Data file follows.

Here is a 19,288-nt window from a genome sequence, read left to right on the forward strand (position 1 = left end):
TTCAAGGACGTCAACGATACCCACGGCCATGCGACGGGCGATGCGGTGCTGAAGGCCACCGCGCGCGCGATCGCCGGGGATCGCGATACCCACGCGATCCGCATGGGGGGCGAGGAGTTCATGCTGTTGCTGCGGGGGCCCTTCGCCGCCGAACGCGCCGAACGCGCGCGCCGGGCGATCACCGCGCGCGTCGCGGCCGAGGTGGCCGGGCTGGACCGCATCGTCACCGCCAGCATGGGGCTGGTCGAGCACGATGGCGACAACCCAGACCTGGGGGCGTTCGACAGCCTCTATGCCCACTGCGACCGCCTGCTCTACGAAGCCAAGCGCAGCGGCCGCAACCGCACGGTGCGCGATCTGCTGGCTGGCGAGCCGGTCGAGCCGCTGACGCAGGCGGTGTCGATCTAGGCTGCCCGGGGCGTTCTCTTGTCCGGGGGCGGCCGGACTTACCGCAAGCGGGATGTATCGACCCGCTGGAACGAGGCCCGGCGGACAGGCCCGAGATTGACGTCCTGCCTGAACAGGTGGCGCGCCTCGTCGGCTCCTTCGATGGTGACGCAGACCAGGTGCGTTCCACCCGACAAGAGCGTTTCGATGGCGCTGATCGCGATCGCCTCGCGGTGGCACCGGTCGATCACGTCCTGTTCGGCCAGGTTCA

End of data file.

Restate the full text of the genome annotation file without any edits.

Here is a 19,288-nt window from a genome sequence, read left to right on the forward strand (position 1 = left end):
TTCAAGGACGTCAACGATACCCACGGCCATGCGACGGGCGATGCGGTGCTGAAGGCCACCGCGCGCGCGATCGCCGGGGATCGCGATACCCACGCGATCCGCATGGGGGGCGAGGAGTTCATGCTGTTGCTGCGGGGGCCCTTCGCCGCCGAACGCGCCGAACGCGCGCGCCGGGCGATCACCGCGCGCGTCGCGGCCGAGGTGGCCGGGCTGGACCGCATCGTCACCGCCAGCATGGGGCTGGTCGAGCACGATGGCGACAACCCAGACCTGGGGGCGTTCGACAGCCTCTATGCCCACTGCGACCGCCTGCTCTACGAAGCCAAGCGCAGCGGCCGCAACCGCACGGTGCGCGATCTGCTGGCTGGCGAGCCGGTCGAGCCGCTGACGCAGGCGGTGTCGATCTAGGCTGCCCGGGGCGTTCTCTTGTCCGGGGGCGGCCGGACTTACCGCAAGCGGGATGTATCGACCCGCTGGAACGAGGCCCGGCGGACAGGCCCGAGATTGACGTCCTGCCTGAACAGGTGGCGCGCCTCGTCGGCTCCTTCGATGGTGACGCAGACCAGGTGCGTTCCACCCGACAAGAGCGTTTCGATGGCGCTGATCGCGATCGCCTCGCGGTGGCACCGGTCGATCACGTCCTGTTCGGCCAGGTTCA